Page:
by Tre Baker
Posted 10/22/2008 03:37 pm
Updated 11 months ago
Financier Irwin Jacobs' investment in Ranger Boats of Flippin has "paid back many times what I paid for it," he told a Little Rock audience on Wednesday.
Jacobs, chairman of Genmar Holdings, joined Randy Hopper, president and CEO of Ranger Boats, for a lunchtime open discussion during the Commerce Arkansas event at the Statehouse Convention Center.
Forrest L. Wood, who founded Ranger Boats, was scheduled to appear but instead was hospitalized with a kidney stone.
Known primarily as a liquidator, buying bonds for pennies on the dollar, Jacobs focused his attention on Ranger Boats in 1991 after Wood had sold the business to a company that later began suffering financial distress. Jacobs bought Ranger and then left the day-to-day running of the boat maker in the hands of its founder and Hooper, who has been involved in the every aspect of the company since he was hired by Wood at the age of 17.
"It's magical," Jacobs said, calling his involvement with Ranger "a remarkable financial experience."
Saying that "history doesn't repeat itself; it changes from day to day," Jacobs said Genmar has used Ranger Boats as a springboard to other industries, including energy and technology. One technological advance Jacobs is proud to have been a part of is slashing the time needed to make a fiberglass boat from more than six hours to a mere 35 minutes.
"You could put your eye make-up on and be done with it by the time the boat was finished," Jacobs said.
With manufacturing facilities cranking out large hulls of fiberglass at such a fast rate, Jacobs said that the makers of wind turbines have become interested in the process.
The "biggest financial albatross" in the wind turbine industry, according to Jacobs, has been blades that don't work. Using the technology his boat makers use, Jacobs says that he has found "an opportunity to build the perfect blade."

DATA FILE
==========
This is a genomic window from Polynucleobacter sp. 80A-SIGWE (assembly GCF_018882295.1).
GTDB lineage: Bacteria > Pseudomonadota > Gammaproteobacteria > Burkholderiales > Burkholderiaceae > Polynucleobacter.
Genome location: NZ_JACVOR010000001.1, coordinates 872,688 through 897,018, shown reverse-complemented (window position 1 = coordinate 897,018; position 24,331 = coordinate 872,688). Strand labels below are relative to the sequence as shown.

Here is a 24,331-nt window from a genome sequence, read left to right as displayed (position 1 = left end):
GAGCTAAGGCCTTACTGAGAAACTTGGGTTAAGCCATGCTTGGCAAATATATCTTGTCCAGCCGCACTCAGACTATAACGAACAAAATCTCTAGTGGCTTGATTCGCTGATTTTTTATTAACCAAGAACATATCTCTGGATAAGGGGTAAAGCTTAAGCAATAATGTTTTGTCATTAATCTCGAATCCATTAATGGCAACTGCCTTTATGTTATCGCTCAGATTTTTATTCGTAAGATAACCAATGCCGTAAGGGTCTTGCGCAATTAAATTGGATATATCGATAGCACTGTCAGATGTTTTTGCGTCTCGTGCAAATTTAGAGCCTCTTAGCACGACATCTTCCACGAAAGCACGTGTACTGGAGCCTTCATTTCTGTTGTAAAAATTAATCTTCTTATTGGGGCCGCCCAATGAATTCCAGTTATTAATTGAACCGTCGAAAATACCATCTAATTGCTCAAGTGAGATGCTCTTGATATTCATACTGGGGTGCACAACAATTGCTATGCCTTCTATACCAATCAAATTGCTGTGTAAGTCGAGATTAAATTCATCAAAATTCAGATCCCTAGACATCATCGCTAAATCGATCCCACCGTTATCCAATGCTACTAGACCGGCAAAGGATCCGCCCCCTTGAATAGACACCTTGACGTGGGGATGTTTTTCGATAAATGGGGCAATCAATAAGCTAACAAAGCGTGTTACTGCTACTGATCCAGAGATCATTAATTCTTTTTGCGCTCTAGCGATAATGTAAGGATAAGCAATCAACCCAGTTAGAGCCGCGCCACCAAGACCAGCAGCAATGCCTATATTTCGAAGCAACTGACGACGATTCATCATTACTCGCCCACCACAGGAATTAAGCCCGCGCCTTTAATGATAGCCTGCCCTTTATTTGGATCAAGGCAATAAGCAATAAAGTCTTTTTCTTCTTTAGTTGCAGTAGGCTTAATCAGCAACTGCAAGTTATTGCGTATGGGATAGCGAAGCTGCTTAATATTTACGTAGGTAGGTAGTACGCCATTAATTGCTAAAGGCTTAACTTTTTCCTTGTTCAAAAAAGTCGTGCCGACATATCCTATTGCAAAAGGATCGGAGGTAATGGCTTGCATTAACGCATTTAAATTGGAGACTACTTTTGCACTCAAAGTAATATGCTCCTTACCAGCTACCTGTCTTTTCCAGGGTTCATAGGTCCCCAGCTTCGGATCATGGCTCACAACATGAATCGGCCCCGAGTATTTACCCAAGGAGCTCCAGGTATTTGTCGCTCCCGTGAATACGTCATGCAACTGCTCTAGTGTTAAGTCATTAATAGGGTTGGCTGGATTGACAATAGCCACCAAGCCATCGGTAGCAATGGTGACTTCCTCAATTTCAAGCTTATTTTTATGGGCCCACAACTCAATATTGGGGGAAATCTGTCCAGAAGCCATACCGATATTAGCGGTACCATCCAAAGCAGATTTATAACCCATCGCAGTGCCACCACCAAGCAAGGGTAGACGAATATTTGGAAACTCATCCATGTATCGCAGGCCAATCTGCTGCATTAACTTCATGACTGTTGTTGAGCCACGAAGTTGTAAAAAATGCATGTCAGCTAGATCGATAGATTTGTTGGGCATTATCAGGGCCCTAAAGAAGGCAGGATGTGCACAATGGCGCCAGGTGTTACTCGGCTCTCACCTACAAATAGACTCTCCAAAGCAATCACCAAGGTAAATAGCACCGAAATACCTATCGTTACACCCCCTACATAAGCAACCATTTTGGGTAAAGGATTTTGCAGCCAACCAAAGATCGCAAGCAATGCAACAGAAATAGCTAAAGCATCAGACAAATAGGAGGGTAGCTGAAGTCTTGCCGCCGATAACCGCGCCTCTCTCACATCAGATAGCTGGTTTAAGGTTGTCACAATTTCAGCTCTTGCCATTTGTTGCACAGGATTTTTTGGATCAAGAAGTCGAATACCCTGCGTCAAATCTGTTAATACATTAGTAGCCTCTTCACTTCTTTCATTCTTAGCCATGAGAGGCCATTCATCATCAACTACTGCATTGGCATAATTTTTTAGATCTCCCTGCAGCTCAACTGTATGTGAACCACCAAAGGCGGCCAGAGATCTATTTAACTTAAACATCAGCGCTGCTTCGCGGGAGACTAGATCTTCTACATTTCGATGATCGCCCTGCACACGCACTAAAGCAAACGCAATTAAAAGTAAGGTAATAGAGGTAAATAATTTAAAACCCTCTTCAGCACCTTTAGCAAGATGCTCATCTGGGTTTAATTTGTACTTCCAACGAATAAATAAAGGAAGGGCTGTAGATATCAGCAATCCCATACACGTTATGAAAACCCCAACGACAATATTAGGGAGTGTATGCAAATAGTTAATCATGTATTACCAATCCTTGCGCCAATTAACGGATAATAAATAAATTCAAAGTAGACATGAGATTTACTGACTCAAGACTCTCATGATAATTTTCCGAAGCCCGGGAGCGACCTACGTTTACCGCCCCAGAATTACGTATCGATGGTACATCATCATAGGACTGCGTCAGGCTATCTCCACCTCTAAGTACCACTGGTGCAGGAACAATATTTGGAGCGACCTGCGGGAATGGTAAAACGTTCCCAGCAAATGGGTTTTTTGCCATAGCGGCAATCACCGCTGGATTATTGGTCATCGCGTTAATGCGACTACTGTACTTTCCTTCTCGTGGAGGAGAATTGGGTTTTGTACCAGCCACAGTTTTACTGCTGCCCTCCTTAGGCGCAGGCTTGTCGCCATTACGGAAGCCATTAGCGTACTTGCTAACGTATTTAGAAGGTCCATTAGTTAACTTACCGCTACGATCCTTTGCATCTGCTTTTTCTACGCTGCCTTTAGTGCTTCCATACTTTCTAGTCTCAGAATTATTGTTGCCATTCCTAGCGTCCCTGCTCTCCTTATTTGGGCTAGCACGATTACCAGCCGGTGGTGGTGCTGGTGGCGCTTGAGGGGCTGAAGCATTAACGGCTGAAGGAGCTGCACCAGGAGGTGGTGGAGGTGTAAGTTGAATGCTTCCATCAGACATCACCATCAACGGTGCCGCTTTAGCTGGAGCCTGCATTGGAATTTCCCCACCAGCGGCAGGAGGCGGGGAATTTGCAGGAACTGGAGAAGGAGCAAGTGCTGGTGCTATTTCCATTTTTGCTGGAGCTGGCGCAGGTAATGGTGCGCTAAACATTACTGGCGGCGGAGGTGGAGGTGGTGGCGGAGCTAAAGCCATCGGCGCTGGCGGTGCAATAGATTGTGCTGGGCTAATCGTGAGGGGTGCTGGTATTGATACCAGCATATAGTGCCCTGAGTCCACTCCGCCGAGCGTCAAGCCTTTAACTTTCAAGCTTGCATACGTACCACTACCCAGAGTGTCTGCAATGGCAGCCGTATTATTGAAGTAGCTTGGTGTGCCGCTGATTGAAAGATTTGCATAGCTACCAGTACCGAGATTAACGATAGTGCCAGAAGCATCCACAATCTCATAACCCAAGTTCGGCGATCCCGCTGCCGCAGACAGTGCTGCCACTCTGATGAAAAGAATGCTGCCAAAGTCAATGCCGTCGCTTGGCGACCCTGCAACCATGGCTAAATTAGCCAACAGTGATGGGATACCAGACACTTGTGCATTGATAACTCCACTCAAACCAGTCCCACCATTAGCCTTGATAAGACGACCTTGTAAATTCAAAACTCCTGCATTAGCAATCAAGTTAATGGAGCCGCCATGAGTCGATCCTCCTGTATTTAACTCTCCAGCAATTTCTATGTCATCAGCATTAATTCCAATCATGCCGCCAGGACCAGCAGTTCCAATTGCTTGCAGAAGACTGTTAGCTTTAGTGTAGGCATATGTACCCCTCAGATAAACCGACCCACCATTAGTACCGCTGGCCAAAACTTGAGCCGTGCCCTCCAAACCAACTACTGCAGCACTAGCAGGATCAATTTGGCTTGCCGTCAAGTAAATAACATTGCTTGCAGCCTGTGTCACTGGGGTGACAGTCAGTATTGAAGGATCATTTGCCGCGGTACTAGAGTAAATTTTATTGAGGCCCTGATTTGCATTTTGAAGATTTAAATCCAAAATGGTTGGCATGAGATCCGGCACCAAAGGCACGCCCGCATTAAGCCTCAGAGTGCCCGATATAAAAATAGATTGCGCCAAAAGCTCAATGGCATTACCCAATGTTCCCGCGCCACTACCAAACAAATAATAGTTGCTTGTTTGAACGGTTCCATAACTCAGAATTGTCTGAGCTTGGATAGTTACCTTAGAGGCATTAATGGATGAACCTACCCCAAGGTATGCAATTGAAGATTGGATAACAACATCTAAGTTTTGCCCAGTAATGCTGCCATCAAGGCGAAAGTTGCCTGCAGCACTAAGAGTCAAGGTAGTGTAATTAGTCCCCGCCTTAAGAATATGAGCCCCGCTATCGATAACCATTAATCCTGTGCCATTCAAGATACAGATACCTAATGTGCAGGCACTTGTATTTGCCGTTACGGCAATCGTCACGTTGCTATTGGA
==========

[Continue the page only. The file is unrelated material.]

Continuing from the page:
Jacobs is collaborating with Oklahoma businessman T. Boone Pickens on the "Pickens Plan", a venture to reduce the nation's dependence on oil and a way to build on natural gas and wind energy.
Jacobs was also asked his opinion on what it's like to do business with Wal-Mart Stores Inc. of Bentonville, as Genmar and Ranger have done through their fishing products and marketing its bass tournaments through the FLW Series.
"You earn your stripes," Jacobs said, adding that it took 37 trips to Bentonville from his home base of the Twin Cities over the course of two-and-a-half years before Wal-Mart agreed to a deal with him.
He added that the company is very fair with its partners, but he warned against getting too comfortable with the retail giant. The way Genmar has stayed in good graces with the company is by putting "Wal-Mart ahead of us."
Jacobs acknowledged that Wal-Mart had forced many smaller retailers out of business, but he also credited Wal-Mart with helping to control inflation in consumer goods. "If it wasn't for Wal-Mart," he said, clothes, food and $56,000 fishing boats would be much more expensive than they are today.
Hopper asked Jacobs whether or not the boating industry would be able to survive tough financial times without too much wear and tear.
Jacobs said he wasn't worried. "People are not going to give up the pleasures of fishing," he said.
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